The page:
The exhibition marks the first showing of Hockney’s work in Arizona and will highlight the influence of the American landscape on his seminal work while illuminating how Indigenous women inspired by the same landscape have made significant contributions to the field of art production. The objects on view will illustrate ways in which technology can be implemented in artistic creation, from the sophisticated technology of basketry to the innovative use of digital technologies like the iPad. Included are more than 20 spectacular examples of Mono Lake Paiute and Miwok basketry, made by 9 different artists in the early to mid-20th century, as well as 29 of Hockney’s iPad drawings printed on paper, and his rarely shown photographic collages from the 1980s. Situated against the backdrop of the Yosemite Valley’s history—from first contact between Indigenous tribes in the region and Euro-American settlers from the Mariposa Battalion and the Mariposa War, on through the California Gold Rush and Yosemite Indian Field Days—the exhibition illuminates how Indigenous and non-Indigenous artists have and continue to interpret this landscape in visual culture and fine art.
Color in Play5005 E Camelback Rd
Phoenix, AZ 85018
A juried exhibition that features outdoor sculptures combining color and whimsy with a touch of sophistication!
Crickets, Tea, and Snuff: Chinese Intellectual PursuitsPhoenix Art Museum
1625 N. Central Avenue
Phoenix, AZ 85004-1685
In traditional China, the literati, or educated class, set the standards for aesthetic taste and leisurely pursuits, many of which are still practiced today. Through a diverse selection of objects, this exhibition introduces viewers to a number of these preferences and interests.
Crickets were the ideal pet for members of the Chinese upper classes and imperial court because of their soothing sound and their ability to be transported in elegant, portable cages. Viewers will have the opportunity to examine various gourd cricket cages donated to the Museum by Amy S. Clague.
The beverage of connoisseurs in China and still widely consumed today, tea is considered beneficial, stimulating the mind, cleansing the blood, and aiding in digestion. As a result, tea vessels hold a special significance. For centuries, the town of Yixing was known as the central producer of unglazed teawares, and a collection of Yixing teawares, donated to the Museum by James T. Bialac, is showcased in the exhibition.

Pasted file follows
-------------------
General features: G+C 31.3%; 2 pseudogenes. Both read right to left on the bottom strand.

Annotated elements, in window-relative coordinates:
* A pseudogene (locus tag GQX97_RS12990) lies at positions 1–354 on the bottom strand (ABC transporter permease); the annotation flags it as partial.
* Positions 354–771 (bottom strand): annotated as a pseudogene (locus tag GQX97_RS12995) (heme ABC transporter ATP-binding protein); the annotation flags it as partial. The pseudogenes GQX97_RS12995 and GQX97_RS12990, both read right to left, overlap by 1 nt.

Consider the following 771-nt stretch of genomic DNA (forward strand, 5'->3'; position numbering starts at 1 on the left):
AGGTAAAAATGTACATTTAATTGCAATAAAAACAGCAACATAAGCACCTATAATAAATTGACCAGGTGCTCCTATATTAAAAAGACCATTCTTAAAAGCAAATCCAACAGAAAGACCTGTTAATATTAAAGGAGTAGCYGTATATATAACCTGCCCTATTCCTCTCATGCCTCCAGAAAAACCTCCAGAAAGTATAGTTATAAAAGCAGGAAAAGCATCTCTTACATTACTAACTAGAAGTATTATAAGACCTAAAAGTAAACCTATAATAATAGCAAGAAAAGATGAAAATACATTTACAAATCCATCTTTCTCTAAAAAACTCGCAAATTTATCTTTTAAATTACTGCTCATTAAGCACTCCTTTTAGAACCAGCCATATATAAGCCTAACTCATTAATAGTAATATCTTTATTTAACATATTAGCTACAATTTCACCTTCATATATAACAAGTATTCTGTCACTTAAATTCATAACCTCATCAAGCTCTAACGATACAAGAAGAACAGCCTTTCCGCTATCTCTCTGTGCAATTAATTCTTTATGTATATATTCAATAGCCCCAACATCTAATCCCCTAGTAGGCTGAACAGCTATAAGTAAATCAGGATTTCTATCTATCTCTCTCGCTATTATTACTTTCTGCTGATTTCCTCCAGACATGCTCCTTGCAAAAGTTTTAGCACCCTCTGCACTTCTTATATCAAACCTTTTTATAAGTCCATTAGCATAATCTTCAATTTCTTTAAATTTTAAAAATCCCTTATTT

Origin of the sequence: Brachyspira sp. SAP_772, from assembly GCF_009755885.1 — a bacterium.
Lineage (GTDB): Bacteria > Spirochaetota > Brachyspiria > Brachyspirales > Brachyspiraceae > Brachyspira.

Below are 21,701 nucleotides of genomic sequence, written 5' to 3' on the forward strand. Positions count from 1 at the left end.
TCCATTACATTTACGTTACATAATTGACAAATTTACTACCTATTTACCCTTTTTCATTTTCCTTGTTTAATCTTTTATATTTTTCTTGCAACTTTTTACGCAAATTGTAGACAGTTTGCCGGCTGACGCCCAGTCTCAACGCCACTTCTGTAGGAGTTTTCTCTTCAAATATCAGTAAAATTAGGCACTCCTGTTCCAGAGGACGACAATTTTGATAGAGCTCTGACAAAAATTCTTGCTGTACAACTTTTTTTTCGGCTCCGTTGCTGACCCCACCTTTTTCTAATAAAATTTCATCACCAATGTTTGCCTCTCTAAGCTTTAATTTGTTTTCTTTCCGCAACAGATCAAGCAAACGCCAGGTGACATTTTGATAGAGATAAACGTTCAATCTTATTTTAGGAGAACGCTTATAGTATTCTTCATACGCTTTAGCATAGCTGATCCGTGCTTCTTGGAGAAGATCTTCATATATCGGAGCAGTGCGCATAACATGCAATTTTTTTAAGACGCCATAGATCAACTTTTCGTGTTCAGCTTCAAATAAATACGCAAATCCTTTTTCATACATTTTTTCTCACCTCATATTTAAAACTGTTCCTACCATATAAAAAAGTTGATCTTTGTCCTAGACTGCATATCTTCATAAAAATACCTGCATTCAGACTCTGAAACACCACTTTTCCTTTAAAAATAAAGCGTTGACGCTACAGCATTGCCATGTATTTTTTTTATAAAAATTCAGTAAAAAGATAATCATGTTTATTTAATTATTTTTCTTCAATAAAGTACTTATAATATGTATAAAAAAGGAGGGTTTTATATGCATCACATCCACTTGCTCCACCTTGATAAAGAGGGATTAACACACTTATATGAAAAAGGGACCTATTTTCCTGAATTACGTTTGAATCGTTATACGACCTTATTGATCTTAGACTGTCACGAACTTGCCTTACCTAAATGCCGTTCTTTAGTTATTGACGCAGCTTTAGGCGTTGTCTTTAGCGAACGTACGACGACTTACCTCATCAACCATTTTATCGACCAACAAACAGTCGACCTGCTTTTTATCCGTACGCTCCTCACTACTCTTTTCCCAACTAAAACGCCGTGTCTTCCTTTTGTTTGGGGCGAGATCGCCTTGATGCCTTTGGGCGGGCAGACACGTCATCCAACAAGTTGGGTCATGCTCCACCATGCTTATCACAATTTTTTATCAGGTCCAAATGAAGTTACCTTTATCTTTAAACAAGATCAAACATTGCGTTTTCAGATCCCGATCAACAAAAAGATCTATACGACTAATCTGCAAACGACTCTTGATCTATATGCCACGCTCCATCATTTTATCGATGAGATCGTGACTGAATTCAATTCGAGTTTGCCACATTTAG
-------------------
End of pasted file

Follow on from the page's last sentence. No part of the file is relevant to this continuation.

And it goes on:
The practice of inhaling snuff, or aromatic tobacco ground into a fine powder, for a jolt of nicotine originated in the Americas but took hold in China during the 17th century. Made of stone, porcelain, lacquer, and other materials, snuff bottles were symbols of status, wealth, and taste in China. The exhibition features a selection of Chinese snuff bottles, donated to the Museum by Deborah G. Carstens.
Change Agent: June Wayne and the Tamarind WorkshopASU Art Museum
51 E. 10th St.
Tempe, AZ 85281
“Change Agent” highlights June Wayne’s legacy as an artist, printmaker, educator and activist. Wayne refused to follow a signature style, taking on a variety of themes such as personal history, modern science and social issues. In the Dorothy Series, she narrates the life of her mother, a Russian Jewish immigrant and traveling saleswoman for a garter company. In the Stellar Winds and Solar Flares Series, she mines natural phenomena as metaphors for the human condition.
Wayne was a catalyst for the revival of fine art lithography in the United States, a medium which had all but vanished by the 1950s. She championed lithography as an art form as vital as painting after studying the technique in Paris with the printer Marcel Durassier. With a grant from the Ford Foundation, Wayne founded the Tamarind Lithography Workshop in Los Angeles in 1960. The experimental workshop created a pool of printers and apprentices, as artists from across the country were invited to master the process of lithography. Now known as the Tamarind Institute of the University of New Mexico, it continues Wayne’s visionary plan as a major training center for fine art printers.
The Sound of MusicPhoenix Theatre
1825 N Central Ave
Phoenix, AZ 85004
Just in time for the holidays, wrap yourself up in the musical that has inspired and delighted generations. Rodgers and Hammerstein's romantic epic overflows with the indomitable spirit of survival—and includes some of the most iconic songs of all time. Warm, funny, and inspiring, The Sound of Music reminds us all of the sustaining power of family.
U Up? Live!50 W. Jefferson St Ste. 200
Phoenix, AZ 85281
Betches Media co-founder Jordana Abraham and comedian Jared Freid give their take on modern dating issues ranging from apps to hookups to relationships.